As healthcare’s most widely adopted security framework, HITRUST provides an industry standard for BA risk management and compliance. Covered entities can look to HITRUST certification for assurance that the foundation for implementing a framework with security controls required to safeguard PHI is already in place.

To learn more about the importance of HITRUST CSF and MRO’s journey to achieve certification, watch our video “MRO’s PHI Disclosure Management Platform ROI Online® Earns HITRUST CSF® Certification.”

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Heard on the Hill: AHIMA and AMIA Call for Better Patient Access to Health Information in Congressional Briefing

AHIMA and AMIA Call for Better Patient Access to Health Information in Congressional Briefing

On Wednesday, December 5, 2018, I visited Capitol Hill with colleagues from AHIMA and the American Medical Informatics Association (AMIA) to address challenges around patient access to health information and to propose ways to modernize HIPAA to better support patient care. As HIM and privacy professionals are aware, the Office for Civil Rights (OCR) released guidance on patient access to health information in February 2016. However, healthcare leaders have been calling for an upgrade to the 22-year-old HIPAA regulation for some time. The recommendations from AHIMA and AMIA were as follows.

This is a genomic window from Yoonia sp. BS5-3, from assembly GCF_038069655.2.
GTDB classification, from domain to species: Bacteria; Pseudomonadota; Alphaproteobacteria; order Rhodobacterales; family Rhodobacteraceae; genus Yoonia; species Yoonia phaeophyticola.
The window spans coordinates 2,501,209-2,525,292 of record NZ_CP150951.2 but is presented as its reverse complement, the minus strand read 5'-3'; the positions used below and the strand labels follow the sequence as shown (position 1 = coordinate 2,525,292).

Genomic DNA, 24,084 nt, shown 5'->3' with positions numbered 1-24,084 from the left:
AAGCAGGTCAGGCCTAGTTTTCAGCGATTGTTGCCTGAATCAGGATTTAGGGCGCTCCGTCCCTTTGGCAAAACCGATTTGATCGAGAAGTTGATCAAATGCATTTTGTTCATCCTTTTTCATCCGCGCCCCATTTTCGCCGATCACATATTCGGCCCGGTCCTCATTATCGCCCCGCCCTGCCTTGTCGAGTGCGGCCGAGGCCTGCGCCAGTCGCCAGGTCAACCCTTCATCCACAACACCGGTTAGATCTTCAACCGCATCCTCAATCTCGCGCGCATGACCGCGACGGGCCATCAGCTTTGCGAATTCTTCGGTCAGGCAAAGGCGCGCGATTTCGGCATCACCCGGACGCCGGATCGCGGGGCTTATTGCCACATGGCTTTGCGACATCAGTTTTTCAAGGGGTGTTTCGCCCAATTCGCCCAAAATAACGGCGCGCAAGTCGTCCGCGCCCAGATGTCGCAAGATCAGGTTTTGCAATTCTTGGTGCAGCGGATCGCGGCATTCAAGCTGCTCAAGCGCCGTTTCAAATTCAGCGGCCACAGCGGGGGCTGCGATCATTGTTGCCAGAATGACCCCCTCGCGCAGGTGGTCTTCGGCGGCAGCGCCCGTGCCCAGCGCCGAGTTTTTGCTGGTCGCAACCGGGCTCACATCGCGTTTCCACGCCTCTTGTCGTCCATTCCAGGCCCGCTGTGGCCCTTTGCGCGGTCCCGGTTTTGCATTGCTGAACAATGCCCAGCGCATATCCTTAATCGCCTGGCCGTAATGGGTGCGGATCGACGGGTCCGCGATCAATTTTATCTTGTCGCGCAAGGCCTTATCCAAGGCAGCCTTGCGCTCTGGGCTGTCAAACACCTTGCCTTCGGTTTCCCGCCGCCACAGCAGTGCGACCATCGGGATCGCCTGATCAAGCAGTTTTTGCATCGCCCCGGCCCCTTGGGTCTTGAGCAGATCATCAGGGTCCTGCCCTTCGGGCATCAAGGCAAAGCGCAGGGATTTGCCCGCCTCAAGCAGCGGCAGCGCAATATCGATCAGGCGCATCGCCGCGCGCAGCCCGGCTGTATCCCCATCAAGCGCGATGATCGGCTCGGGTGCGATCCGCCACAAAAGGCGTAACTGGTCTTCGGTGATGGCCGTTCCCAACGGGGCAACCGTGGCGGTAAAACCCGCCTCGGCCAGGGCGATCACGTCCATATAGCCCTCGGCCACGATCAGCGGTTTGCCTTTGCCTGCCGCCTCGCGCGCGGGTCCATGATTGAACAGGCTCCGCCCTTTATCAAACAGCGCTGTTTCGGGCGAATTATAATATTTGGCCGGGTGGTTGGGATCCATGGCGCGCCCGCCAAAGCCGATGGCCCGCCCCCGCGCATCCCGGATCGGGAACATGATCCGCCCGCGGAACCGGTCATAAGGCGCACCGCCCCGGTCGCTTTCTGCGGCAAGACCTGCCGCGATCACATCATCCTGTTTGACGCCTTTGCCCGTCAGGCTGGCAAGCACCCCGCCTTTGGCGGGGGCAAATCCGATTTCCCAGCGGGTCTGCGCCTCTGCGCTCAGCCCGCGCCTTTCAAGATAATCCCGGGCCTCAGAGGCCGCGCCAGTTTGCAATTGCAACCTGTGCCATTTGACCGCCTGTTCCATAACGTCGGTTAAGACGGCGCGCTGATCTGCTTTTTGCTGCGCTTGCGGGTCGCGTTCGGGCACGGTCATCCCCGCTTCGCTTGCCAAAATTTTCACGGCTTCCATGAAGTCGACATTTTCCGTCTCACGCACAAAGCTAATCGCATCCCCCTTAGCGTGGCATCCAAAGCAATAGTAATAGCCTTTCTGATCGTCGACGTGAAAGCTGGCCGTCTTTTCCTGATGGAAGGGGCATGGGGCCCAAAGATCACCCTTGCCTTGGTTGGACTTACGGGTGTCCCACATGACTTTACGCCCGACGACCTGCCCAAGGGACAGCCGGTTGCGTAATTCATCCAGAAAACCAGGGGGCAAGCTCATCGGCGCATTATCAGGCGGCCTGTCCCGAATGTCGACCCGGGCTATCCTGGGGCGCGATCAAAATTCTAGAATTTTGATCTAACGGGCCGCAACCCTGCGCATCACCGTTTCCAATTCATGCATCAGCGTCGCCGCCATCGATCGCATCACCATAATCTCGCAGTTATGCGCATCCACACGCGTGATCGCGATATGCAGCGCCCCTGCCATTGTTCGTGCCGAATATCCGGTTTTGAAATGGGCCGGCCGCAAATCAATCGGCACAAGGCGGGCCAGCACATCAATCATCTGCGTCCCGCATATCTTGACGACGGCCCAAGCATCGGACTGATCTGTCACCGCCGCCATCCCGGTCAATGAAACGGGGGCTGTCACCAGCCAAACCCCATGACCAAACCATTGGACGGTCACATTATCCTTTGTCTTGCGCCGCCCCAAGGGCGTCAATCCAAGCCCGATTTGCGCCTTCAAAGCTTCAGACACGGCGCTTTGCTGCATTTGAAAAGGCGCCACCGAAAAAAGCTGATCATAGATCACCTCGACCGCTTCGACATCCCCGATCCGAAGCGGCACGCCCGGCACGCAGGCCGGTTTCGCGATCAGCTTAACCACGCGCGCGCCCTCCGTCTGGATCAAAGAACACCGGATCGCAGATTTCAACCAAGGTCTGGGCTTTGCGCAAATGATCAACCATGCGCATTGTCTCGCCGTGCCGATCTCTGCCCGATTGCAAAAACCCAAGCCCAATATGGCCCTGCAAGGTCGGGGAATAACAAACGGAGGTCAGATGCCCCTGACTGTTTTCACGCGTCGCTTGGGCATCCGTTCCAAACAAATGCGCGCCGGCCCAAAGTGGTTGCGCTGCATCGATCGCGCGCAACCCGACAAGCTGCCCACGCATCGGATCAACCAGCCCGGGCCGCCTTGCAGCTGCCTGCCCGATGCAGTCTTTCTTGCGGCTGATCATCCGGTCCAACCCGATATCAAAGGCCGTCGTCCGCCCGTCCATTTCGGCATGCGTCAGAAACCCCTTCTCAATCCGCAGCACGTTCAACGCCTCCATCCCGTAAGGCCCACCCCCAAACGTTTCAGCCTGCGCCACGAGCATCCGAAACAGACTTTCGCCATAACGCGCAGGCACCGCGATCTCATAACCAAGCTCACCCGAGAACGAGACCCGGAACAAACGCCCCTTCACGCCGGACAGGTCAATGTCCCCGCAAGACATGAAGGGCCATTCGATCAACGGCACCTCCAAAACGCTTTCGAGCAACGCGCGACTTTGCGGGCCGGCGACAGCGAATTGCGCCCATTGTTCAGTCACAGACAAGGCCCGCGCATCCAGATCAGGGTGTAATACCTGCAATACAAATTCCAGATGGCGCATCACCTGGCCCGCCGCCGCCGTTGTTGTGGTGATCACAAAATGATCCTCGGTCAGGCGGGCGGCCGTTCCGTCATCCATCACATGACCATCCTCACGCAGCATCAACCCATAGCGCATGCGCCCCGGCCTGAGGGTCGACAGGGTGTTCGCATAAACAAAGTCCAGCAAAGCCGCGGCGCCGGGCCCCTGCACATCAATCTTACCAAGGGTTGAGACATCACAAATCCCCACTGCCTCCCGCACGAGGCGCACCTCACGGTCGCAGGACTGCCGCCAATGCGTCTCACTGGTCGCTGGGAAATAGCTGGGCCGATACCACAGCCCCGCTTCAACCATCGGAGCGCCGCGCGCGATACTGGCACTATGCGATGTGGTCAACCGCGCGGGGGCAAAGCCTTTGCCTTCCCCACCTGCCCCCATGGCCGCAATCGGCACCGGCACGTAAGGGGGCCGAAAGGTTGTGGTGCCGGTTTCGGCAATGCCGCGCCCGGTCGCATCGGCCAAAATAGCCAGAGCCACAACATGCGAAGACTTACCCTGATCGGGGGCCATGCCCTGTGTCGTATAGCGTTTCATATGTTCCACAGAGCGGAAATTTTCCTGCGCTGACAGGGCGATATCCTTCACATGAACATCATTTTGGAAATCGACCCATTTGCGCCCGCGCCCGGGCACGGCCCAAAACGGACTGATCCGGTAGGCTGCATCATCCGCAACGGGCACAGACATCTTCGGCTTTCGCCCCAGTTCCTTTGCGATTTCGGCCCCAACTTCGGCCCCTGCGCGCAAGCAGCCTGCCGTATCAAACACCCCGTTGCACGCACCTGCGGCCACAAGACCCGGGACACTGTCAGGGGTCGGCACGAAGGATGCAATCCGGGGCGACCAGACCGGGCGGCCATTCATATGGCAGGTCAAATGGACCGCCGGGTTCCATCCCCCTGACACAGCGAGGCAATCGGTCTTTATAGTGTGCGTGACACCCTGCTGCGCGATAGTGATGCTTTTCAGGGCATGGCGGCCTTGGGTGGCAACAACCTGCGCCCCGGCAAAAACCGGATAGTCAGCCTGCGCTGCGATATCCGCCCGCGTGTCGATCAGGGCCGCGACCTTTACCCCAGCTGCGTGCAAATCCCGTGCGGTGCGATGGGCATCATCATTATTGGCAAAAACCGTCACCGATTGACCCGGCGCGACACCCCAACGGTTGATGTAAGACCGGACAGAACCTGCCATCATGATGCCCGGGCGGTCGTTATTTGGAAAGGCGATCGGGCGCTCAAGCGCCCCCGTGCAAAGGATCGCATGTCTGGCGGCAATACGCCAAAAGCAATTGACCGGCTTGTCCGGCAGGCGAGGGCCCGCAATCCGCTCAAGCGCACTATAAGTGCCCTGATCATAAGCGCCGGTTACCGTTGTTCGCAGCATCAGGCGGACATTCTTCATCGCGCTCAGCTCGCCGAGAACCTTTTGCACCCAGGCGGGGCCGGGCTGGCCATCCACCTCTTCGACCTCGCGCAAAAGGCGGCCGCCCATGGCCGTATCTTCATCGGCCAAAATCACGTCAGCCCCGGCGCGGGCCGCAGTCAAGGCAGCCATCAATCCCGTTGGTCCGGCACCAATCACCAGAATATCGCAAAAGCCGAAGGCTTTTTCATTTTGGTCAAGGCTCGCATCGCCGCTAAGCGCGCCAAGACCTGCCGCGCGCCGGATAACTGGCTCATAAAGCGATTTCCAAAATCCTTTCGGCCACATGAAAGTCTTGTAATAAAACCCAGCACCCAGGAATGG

Converge HIPAA with Health IT Certification

We recommended creating a new term, Health Data Set (HDS), which would encompass all clinical, biomedical and claims data maintained by the covered entity (CE) or business associate (BA). The data set would be supported through the certification program at the federal Office of the National Coordinator for Health Information Technology (ONCHIT), enabling individuals to view, download or transmit this information electronically to a third party and access this information via API.

We also suggested the revision of the HIPAA Designated Record Set (DRS) and the requirement that Certified Health IT provide the amended DRS to patients electronically while maintaining computability. This revision would give providers and patients greater clarity and predictability regarding what constitutes the DRS.

Extend the HIPAA Individual Right of Access to Non-Covered Entities

In an effort to provide uniformity of health data access, we suggested establishing a uniform health data access policy that would apply not only to CEs and BAs, but also to non-covered entities such as developers of applications/technologies including mHealth and healthcare-based social media.